Saturday, 14 November 2015

Making 10mm Miniatures

Making 10mm Miniatures
The Daxio Way

(Which may well not be the best way.)
To begin with I feel I must include some sort of disclaimer. I would hate for anyone to think that I believe myself to be anything other than a jobbing sculptor. I made these as a bit of fun and because all I do in gaming is on a shoe string. I will try to keep all my instructions/suggestions as concise as possible, although I will ramble at other times.
This is how I start to create the basic frame.
I cut about 30 mm of garden wire and using a set of pliers I bend it into a loop and nip the end.  I nip the wire approximately 5 mm from the end as you can see here.
I then cut off the excess wire, measuring to about 11 mm.



Next I mould a small amount of GS round the torso and let it dry.




 I then make a hole with a set of compasses into a piece of cheap floor tile (you could use anything you have to hand.) I glue one leg into the tile with super glue.
Then as you can see in the second picture I secure it by creating the feet.
Remember to leave a good while for the GS to set between each stage (couple of hours really.)  Tip: be patient!




Next I work on the legs, forming the basic shape. I cut a very small blob and wrap it round the wire then push it into shape.
For the Unity Guard models I was making in the pictures I added skirts and then the head. The skirt was a thin sausage of GS wrapped round then blended and pushed. The head was just a blob pushed onto the torso and pushed down so the wire almost comes through.



I really can’t help with the heads, I just made it up as I went along, mine aren’t good, I know, and really the only thing that helped was looking at images on the net and trying my best to copy the approximate shape.
But remember they’re 10 mm figures, faces are just not really gonna happen with any great detail. Get over that and remember they’re for you to play with, not sell on the market in Tatooine or your local Death Star!  
Next came the guns, which I made out of card board: cereal box card mainly, adding some GS details after I had glued them in place.


You may have noticed that I have also defaced the Queens image and wasted our glorious (cough, cough) tender. Pennies are relatively heavy and easy to hold, washers work well too.
I then added a few details like pockets on the trousers and arms.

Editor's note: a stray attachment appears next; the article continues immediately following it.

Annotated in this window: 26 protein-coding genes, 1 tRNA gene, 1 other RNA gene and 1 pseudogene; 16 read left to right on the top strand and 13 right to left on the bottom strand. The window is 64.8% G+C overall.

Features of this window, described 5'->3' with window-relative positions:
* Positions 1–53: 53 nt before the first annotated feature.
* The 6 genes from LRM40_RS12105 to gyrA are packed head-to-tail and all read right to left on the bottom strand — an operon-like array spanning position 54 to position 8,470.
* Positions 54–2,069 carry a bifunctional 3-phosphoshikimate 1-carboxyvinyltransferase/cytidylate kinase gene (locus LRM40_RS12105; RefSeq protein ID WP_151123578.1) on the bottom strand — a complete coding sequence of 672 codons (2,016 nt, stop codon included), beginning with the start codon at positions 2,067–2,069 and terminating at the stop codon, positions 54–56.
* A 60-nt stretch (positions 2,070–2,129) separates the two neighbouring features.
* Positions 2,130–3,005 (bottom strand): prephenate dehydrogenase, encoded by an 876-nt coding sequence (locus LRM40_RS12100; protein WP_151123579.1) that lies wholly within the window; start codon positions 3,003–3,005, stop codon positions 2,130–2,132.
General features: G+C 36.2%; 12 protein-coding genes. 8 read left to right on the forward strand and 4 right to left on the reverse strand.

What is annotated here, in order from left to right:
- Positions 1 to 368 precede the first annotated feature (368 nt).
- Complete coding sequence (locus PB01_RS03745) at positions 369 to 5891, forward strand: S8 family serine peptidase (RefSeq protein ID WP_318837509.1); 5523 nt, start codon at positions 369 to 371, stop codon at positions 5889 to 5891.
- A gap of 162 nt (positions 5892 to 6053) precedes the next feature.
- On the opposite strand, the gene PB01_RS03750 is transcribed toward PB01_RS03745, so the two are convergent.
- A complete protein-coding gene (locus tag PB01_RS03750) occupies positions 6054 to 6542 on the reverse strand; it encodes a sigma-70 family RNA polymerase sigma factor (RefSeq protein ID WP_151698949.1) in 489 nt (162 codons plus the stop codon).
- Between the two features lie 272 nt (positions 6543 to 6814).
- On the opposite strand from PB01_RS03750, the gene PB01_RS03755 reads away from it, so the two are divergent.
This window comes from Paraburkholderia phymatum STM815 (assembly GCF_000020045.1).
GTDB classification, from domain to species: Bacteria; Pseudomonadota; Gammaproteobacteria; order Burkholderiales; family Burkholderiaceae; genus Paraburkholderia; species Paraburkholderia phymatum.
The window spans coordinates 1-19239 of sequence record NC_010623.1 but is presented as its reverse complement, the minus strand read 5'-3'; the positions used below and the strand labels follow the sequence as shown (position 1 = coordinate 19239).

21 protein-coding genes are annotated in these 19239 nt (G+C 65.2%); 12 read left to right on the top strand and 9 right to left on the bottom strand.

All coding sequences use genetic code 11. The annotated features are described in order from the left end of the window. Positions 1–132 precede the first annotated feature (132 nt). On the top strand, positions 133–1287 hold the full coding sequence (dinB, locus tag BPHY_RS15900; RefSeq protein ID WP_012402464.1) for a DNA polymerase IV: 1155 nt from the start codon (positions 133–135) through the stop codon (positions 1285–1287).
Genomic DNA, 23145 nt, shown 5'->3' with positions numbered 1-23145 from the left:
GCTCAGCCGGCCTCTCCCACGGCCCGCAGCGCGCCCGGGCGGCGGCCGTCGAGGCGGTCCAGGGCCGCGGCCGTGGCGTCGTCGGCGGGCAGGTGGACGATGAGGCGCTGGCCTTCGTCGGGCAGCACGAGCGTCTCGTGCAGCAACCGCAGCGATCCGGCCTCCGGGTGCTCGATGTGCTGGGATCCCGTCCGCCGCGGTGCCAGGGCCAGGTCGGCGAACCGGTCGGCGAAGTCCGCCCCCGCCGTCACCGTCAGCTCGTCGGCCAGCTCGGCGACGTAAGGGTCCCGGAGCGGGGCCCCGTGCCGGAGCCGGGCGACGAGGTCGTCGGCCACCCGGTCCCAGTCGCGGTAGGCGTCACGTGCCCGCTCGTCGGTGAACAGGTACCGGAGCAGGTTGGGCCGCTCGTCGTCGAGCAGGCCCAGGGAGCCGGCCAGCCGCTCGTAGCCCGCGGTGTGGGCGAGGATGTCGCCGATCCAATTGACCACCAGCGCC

Arms are just a thin sausage moulded on at the shoulder than wrapped round and into place on the gun. Leave them to dry and then go back and add more GS to flesh them out. They don’t look too great but when painted no one, but you, will probably notice (Tip: don’t mention them to anyone)

Next I added the shoulder pads: again a small blob of GS does the trick and push it into the desired shape.



I also added a very small blob of GS to the chest area just to hint at some body.
The back of the model is where we turn to next.



One blob was added to create the backpack and then it’s up to you, little extra bits and bobs at this stage can really make the miniature come to life.
Now I never make one miniature at a time, I work on at least 10 at a time, often nearer to 20. This is because it is almost impossible to cut off a small enough piece of GS to work with only one model. I hate waste, but it does mean you have to work at speed and have to have everything at your finger tips to avoid delays. I always managed it but then my children are all grown, the dog knows when to keep out of the way and Mrs Daxio is very, very lovely :-)

Here are my first 5 attempts at Unity Guard, they did alter a bit model to model, I forgot quite a few pockets.



The biggest tips I can give are a) keep having a go; b) “push” the GS about c) use tools you feel comfortable with d) use a good light source

Here are the tools I use every time.




And here they are all painted up and based with sand. I hope this gives anyone who fancies having a go the confidence to start, because when you think about it the biggest cost is your time :-)
Cheers, Daxio